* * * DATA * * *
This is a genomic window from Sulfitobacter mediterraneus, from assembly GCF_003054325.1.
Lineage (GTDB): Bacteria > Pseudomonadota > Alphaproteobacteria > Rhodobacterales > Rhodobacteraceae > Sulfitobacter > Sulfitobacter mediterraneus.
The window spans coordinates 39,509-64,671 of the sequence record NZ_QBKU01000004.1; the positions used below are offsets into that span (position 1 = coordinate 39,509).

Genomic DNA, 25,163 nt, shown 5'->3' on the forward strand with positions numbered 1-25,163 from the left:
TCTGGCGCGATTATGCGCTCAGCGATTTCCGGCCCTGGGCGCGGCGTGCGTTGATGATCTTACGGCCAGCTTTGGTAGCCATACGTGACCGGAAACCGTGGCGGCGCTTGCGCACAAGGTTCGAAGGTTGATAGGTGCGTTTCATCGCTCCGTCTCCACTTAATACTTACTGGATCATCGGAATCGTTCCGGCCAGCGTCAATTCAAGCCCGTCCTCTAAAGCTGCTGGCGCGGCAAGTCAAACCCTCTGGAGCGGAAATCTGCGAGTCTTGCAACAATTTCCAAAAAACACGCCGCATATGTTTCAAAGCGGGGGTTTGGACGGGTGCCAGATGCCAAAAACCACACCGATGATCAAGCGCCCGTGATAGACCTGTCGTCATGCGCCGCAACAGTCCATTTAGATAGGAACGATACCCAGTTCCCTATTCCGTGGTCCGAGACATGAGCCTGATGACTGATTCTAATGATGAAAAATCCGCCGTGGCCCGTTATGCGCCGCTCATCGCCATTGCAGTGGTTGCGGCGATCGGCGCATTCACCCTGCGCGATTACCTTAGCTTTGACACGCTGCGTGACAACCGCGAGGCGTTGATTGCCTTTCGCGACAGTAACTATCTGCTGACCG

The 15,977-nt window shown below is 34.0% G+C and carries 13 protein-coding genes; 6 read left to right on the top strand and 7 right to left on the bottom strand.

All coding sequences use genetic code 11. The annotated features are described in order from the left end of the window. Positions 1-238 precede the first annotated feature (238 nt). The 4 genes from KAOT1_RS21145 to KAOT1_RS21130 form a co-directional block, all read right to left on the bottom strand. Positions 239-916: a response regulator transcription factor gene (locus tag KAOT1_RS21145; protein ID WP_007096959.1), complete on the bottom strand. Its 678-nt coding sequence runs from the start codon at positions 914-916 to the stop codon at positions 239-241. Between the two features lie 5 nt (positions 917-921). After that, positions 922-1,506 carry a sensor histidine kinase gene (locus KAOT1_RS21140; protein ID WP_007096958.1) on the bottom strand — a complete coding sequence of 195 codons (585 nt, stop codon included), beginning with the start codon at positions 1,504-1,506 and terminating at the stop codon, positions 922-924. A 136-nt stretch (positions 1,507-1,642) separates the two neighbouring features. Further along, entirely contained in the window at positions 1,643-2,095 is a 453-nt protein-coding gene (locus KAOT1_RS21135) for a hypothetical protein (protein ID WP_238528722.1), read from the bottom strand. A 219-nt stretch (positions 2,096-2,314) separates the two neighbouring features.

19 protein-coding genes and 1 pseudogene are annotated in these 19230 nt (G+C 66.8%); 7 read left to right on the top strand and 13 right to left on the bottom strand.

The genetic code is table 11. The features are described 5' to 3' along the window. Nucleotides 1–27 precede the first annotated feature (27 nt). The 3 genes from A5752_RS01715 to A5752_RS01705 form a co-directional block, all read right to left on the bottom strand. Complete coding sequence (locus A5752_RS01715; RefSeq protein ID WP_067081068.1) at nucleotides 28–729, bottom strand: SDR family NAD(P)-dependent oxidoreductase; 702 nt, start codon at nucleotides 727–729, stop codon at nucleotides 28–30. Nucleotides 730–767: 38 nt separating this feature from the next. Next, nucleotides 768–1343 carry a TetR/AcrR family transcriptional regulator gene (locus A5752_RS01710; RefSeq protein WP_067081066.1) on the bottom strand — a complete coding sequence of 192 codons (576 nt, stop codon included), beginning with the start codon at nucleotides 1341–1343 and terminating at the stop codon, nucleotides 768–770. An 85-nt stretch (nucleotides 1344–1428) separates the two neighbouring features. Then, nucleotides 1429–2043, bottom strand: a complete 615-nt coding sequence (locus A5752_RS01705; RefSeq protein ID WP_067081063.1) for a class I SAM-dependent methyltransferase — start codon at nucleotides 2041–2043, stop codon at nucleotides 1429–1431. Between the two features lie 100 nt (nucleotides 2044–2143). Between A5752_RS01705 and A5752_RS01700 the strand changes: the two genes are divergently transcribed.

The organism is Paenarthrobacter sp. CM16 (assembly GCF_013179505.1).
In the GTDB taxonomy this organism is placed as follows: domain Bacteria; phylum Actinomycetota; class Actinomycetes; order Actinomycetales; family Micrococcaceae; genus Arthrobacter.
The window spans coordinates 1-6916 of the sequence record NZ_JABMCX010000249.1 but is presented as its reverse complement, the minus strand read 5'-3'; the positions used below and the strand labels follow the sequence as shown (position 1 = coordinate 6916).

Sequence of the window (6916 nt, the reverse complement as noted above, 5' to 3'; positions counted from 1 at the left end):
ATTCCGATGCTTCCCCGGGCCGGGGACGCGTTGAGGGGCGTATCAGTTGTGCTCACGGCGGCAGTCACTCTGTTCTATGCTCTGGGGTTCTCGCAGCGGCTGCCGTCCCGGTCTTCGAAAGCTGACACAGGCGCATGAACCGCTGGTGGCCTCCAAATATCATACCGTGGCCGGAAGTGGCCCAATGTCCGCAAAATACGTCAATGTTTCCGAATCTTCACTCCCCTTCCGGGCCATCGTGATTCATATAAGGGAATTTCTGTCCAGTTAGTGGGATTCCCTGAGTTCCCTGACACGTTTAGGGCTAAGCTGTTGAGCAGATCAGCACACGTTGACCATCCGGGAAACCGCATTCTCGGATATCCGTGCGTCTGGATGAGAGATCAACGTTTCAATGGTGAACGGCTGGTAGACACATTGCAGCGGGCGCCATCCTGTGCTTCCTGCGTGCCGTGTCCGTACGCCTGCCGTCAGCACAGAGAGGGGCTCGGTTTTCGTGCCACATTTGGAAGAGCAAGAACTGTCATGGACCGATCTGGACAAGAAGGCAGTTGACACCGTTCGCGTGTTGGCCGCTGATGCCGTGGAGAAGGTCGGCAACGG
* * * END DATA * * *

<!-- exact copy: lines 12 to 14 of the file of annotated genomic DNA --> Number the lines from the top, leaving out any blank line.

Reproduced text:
The window spans coordinates 1-6916 of the sequence record NZ_JABMCX010000249.1 but is presented as its reverse complement, the minus strand read 5'-3'; the positions used below and the strand labels follow the sequence as shown (position 1 = coordinate 6916).

Sequence of the window (6916 nt, the reverse complement as noted above, 5' to 3'; positions counted from 1 at the left end):
ATTCCGATGCTTCCCCGGGCCGGGGACGCGTTGAGGGGCGTATCAGTTGTGCTCACGGCGGCAGTCACTCTGTTCTATGCTCTGGGGTTCTCGCAGCGGCTGCCGTCCCGGTCTTCGAAAGCTGACACAGGCGCATGAACCGCTGGTGGCCTCCAAATATCATACCGTGGCCGGAAGTGGCCCAATGTCCGCAAAATACGTCAATGTTTCCGAATCTTCACTCCCCTTCCGGGCCATCGTGATTCATATAAGGGAATTTCTGTCCAGTTAGTGGGATTCCCTGAGTTCCCTGACACGTTTAGGGCTAAGCTGTTGAGCAGATCAGCACACGTTGACCATCCGGGAAACCGCATTCTCGGATATCCGTGCGTCTGGATGAGAGATCAACGTTTCAATGGTGAACGGCTGGTAGACACATTGCAGCGGGCGCCATCCTGTGCTTCCTGCGTGCCGTGTCCGTACGCCTGCCGTCAGCACAGAGAGGGGCTCGGTTTTCGTGCCACATTTGGAAGAGCAAGAACTGTCATGGACCGATCTGGACAAGAAGGCAGTTGACACCGTTCGCGTGTTGGCCGCTGATGCCGTGGAGAAGGTCGGCAACGG